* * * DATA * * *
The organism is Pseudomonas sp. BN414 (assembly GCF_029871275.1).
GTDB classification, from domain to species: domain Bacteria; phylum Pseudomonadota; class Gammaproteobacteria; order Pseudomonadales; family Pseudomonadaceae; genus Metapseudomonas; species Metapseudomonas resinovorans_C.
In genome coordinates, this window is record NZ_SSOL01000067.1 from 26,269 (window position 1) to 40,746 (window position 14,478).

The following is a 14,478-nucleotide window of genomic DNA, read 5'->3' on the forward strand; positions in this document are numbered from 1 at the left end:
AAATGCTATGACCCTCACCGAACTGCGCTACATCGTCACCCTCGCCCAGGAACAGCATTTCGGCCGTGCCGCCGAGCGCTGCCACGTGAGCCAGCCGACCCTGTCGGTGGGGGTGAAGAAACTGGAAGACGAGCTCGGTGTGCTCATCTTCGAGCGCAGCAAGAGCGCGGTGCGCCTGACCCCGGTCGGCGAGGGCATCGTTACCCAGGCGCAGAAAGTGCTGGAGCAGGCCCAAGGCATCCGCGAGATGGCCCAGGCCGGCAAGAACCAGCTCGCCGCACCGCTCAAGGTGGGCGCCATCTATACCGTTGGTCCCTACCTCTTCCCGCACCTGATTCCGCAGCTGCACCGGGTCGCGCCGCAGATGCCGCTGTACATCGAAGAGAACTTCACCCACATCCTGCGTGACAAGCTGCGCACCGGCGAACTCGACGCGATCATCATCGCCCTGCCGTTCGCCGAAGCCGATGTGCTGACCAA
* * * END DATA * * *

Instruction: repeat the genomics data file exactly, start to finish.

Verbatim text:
The organism is Pseudomonas sp. BN414 (assembly GCF_029871275.1).
GTDB classification, from domain to species: domain Bacteria; phylum Pseudomonadota; class Gammaproteobacteria; order Pseudomonadales; family Pseudomonadaceae; genus Metapseudomonas; species Metapseudomonas resinovorans_C.
In genome coordinates, this window is record NZ_SSOL01000067.1 from 26,269 (window position 1) to 40,746 (window position 14,478).

The following is a 14,478-nucleotide window of genomic DNA, read 5'->3' on the forward strand; positions in this document are numbered from 1 at the left end:
AAATGCTATGACCCTCACCGAACTGCGCTACATCGTCACCCTCGCCCAGGAACAGCATTTCGGCCGTGCCGCCGAGCGCTGCCACGTGAGCCAGCCGACCCTGTCGGTGGGGGTGAAGAAACTGGAAGACGAGCTCGGTGTGCTCATCTTCGAGCGCAGCAAGAGCGCGGTGCGCCTGACCCCGGTCGGCGAGGGCATCGTTACCCAGGCGCAGAAAGTGCTGGAGCAGGCCCAAGGCATCCGCGAGATGGCCCAGGCCGGCAAGAACCAGCTCGCCGCACCGCTCAAGGTGGGCGCCATCTATACCGTTGGTCCCTACCTCTTCCCGCACCTGATTCCGCAGCTGCACCGGGTCGCGCCGCAGATGCCGCTGTACATCGAAGAGAACTTCACCCACATCCTGCGTGACAAGCTGCGCACCGGCGAACTCGACGCGATCATCATCGCCCTGCCGTTCGCCGAAGCCGATGTGCTGACCAA